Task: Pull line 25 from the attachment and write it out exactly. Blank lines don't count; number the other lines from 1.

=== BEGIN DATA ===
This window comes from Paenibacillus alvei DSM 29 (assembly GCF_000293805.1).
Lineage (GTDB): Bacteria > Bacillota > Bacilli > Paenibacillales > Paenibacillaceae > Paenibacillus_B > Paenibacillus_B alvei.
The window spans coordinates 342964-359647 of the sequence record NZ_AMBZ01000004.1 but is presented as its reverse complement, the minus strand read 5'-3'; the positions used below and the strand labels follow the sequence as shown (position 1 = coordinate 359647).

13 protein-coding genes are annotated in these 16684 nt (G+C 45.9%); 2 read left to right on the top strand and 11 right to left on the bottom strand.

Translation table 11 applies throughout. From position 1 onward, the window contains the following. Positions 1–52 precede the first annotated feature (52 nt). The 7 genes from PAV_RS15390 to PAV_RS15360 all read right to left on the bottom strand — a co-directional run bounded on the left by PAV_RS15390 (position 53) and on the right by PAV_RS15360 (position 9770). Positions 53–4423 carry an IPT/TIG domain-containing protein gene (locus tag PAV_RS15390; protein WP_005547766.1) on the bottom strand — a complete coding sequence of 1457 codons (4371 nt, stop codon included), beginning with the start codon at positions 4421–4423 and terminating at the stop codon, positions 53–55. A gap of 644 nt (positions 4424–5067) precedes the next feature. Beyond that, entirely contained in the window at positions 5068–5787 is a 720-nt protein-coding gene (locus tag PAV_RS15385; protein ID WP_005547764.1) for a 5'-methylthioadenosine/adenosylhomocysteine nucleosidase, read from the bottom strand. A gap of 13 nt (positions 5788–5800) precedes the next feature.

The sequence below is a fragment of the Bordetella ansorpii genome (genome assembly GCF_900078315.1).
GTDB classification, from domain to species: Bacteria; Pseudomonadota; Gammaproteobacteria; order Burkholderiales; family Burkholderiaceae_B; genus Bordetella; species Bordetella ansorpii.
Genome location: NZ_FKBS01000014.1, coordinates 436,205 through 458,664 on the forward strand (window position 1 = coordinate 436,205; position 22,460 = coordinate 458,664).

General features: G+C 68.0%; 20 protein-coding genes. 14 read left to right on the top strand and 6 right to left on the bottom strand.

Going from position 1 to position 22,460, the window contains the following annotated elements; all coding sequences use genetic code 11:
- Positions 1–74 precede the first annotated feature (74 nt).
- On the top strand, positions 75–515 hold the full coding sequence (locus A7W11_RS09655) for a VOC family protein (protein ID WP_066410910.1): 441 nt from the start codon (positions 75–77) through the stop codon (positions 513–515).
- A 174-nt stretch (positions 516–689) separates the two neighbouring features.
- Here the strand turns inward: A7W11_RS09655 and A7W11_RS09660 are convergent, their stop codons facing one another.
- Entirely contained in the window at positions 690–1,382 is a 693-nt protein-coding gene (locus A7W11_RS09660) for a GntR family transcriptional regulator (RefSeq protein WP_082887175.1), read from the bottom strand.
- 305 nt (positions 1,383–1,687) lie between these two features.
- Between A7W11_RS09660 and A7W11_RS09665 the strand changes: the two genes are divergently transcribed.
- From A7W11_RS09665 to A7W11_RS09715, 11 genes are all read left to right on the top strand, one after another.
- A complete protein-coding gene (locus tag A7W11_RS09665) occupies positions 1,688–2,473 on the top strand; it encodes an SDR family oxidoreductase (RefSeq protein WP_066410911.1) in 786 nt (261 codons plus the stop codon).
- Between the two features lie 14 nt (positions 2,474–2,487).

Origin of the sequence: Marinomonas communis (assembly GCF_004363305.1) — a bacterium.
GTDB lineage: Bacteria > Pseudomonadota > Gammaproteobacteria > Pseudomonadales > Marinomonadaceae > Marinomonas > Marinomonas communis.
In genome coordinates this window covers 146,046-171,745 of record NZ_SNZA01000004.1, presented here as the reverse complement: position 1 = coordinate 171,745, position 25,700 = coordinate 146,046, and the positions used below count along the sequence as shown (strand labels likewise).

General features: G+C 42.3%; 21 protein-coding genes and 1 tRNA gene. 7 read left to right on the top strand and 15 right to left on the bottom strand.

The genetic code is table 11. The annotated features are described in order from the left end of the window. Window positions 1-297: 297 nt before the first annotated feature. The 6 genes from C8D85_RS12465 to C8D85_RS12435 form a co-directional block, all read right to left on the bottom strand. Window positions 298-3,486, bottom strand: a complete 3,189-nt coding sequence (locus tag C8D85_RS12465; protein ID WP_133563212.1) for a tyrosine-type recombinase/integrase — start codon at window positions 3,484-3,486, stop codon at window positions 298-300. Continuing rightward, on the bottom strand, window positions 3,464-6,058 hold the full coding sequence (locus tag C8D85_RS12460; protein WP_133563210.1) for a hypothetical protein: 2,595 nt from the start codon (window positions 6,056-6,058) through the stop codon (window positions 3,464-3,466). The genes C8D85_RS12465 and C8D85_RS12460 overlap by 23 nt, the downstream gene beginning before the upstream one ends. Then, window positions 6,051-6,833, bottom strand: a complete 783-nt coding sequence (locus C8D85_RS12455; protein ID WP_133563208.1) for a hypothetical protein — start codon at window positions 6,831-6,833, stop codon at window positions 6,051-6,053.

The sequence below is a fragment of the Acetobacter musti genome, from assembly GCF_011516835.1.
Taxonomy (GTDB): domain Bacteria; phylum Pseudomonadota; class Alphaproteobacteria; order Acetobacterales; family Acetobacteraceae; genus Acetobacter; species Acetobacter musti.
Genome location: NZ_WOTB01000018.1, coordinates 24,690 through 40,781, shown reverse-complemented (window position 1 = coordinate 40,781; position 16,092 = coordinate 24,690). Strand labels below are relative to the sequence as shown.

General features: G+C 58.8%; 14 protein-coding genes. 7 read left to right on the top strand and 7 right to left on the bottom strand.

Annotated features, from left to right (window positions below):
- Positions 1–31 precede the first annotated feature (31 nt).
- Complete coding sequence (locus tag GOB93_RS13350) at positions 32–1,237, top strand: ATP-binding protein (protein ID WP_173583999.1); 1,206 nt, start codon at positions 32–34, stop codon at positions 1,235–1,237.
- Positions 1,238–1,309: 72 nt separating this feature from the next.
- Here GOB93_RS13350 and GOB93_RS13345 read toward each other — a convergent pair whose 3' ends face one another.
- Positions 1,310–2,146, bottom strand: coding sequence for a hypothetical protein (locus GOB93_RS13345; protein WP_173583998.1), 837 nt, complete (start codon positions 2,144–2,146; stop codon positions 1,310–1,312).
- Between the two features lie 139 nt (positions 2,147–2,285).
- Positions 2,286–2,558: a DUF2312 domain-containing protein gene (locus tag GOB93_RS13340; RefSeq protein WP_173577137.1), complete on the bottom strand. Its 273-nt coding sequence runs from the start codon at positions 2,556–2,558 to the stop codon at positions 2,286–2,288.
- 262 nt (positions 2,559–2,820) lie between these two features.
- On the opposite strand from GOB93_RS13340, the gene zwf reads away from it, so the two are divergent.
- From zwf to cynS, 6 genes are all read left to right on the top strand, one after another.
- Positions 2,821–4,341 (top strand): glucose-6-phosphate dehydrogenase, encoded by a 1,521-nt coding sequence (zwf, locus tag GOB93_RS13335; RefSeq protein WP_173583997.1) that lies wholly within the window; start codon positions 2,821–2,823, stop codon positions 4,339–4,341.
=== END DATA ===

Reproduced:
The genetic code is table 11. The annotated features are described in order from the left end of the window. Window positions 1-297: 297 nt before the first annotated feature. The 6 genes from C8D85_RS12465 to C8D85_RS12435 form a co-directional block, all read right to left on the bottom strand. Window positions 298-3,486, bottom strand: a complete 3,189-nt coding sequence (locus tag C8D85_RS12465; protein ID WP_133563212.1) for a tyrosine-type recombinase/integrase — start codon at window positions 3,484-3,486, stop codon at window positions 298-300. Continuing rightward, on the bottom strand, window positions 3,464-6,058 hold the full coding sequence (locus tag C8D85_RS12460; protein WP_133563210.1) for a hypothetical protein: 2,595 nt from the start codon (window positions 6,056-6,058) through the stop codon (window positions 3,464-3,466). The genes C8D85_RS12465 and C8D85_RS12460 overlap by 23 nt, the downstream gene beginning before the upstream one ends. Then, window positions 6,051-6,833, bottom strand: a complete 783-nt coding sequence (locus C8D85_RS12455; protein ID WP_133563208.1) for a hypothetical protein — start codon at window positions 6,831-6,833, stop codon at window positions 6,051-6,053.